I also do a lot of painting colours on brown parcel paper (I like the texture it produces) and on old newspaper. I’ve used old bits of clothing–I’ve also photographed some of my old stuffed toys (for the pattern) and photographed my furniture for wood textures, photographed rocks, plants etc.

How did you find Little Pickle Press? (Or, how did they find you?)
They found me! It was so lovely to be approached like that. I think they saw my work on Children’s Illustrators.com and then on my blog. They liked the mixed media feel of my work. Hooray!!

Your work looks very traditional. How does PhotoShop factor in? Do you collage your work there, or do you develop images, print them out, and then integrate them into your collages?

Well, I don’t have any hard and fast rules, I’m always experimenting. Mainly I collage and paint the individual bits by hand on paper. For BIG, I made all the  characters first, then scanned them in and used Photoshop to finish the collage electronically. Finally I added background textures,  shadows, and so forth, also in Photoshop.

I love collage because it gives me the flexibility to change and move things around. Photoshop is just an extension of this for me. Sometimes I create a pattern in Photoshop, print it out, and then collage it, but not often.

Is there anything else you’d like to share with readers?

When I was eighteen I wrote to Quentin Blake (it was pen and paper in those days) And he replied!!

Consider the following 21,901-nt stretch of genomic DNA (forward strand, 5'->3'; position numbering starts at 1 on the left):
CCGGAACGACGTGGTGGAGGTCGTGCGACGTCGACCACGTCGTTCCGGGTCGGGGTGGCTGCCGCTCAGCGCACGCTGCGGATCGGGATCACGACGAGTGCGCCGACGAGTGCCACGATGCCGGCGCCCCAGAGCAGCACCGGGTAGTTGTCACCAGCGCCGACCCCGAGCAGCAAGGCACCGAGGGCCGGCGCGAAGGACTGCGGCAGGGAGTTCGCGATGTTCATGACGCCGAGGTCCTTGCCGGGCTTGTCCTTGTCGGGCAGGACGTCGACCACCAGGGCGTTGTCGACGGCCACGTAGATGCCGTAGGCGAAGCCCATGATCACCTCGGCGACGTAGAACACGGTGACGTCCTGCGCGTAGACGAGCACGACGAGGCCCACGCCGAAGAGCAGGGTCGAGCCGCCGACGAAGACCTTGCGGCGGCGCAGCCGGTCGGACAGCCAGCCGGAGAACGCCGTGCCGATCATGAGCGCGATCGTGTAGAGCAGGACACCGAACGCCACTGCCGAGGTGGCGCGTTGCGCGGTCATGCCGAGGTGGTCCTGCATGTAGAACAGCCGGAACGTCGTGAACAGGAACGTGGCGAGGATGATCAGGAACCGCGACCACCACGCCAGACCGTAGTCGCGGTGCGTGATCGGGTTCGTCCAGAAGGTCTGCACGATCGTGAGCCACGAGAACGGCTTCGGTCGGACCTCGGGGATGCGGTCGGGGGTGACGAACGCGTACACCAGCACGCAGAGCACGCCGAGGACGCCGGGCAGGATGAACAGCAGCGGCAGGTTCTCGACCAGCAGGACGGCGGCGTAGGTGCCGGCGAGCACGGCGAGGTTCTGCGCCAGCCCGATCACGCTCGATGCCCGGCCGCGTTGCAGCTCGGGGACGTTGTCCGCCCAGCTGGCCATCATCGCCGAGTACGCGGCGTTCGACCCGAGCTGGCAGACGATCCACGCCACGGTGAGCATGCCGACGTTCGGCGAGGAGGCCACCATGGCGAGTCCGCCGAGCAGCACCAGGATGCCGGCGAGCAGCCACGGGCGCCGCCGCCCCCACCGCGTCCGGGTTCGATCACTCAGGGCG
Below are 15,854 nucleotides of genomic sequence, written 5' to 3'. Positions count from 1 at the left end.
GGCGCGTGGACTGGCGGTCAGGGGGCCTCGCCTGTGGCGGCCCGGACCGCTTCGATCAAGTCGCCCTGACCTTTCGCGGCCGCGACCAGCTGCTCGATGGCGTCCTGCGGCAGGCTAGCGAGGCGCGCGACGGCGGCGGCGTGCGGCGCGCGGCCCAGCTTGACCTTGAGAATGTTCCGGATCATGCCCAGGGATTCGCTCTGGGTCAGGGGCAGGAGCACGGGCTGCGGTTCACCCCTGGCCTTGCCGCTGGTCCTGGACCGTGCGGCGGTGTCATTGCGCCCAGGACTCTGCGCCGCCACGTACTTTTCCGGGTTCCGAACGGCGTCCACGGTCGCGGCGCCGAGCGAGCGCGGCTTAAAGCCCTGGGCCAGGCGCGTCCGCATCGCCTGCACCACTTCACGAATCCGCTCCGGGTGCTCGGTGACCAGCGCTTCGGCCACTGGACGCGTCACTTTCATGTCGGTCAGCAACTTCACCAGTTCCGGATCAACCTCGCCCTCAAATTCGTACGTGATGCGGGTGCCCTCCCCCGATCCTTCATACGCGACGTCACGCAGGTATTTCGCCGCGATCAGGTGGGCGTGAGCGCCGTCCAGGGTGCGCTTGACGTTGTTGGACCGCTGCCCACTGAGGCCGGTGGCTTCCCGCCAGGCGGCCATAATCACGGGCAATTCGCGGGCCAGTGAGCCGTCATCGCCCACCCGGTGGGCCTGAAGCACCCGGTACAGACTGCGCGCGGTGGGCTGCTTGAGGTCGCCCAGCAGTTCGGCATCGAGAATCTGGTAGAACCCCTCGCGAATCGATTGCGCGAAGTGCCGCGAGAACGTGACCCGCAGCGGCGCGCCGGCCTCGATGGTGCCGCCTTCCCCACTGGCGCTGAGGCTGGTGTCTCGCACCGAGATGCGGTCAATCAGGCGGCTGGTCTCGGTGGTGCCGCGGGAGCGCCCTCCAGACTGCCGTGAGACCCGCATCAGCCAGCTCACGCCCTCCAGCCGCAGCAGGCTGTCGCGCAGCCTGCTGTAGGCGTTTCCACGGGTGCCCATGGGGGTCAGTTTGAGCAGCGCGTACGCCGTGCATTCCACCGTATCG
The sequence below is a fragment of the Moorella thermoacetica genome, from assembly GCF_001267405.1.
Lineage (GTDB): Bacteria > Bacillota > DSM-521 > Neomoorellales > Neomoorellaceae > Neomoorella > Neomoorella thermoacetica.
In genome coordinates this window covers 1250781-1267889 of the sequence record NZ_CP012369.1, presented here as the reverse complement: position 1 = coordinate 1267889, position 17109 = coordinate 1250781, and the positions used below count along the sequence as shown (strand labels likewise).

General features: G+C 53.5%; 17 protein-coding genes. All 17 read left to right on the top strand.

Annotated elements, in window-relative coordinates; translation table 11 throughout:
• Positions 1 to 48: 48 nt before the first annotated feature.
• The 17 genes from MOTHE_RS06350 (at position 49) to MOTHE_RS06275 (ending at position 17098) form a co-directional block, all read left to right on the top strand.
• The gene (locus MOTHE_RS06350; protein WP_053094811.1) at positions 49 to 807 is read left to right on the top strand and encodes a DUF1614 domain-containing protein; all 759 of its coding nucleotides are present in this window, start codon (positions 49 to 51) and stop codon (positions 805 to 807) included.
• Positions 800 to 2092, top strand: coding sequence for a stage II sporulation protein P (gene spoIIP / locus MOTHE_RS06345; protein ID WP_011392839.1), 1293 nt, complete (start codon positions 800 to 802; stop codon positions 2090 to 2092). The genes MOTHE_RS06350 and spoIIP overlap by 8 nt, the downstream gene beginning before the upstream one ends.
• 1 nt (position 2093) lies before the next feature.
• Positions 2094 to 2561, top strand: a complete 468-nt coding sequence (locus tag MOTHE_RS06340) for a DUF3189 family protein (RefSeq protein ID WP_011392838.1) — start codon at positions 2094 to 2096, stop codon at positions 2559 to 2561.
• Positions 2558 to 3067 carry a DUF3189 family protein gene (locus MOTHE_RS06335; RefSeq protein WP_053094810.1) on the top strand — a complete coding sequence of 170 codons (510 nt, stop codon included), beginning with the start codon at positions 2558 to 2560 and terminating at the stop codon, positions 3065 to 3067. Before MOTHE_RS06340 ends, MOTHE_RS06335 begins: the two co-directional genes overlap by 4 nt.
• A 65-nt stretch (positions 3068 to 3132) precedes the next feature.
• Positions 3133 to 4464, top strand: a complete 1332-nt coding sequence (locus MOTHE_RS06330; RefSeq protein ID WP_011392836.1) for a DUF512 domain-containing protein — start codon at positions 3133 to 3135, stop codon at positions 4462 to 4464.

He sent me loads of press clippings because I was doing an essay about him (no internet!) His work has always inspired me, even though it’s completely different to mine. I have always enjoyed how much movement and character he can bring to his images.

I trained in illustration at university. After I graduated I continued buying children’s books because I loved them. I stumbled into greetings card work after graduating and ended up staying there. It was an amazing grounding into art and design on a professional level, but my heart has always been in children’s books. I just didn’t have the confidence…

After I had our girls, I spent hours reading lovely children’s books with them … wishing. One day a very good friend of mine said, “Just try it; what have you got to lose?” So I dusted off my sketchbook and started! I guess it shows what you can do if you put your mind to it. It’s the best job in the world, AND I get to be here with our children after school and in the holidays too. One day I hope to write a children’s  book as well….well, that’s the plan!!

Thanks so much for taking time out of your busy schedule to share with us, Clare.

And if you, Gentle Readers (or Savage Readers–we’re equal-opportunity around here, what with the Magic Dog’s penchant for biting UPS men, gas men, Fed-ex men, mail men, cops, and random strangers) would like to read more about BIG, Little Pickle Press, and the nice people who make these things possible, you can download lesson plans at the Little Pickle Press website here. Click here for the BIG lesson plan. And of course you’ll want to buy a copy of this beautiful book, or download a Kindle version of the book by clicking here.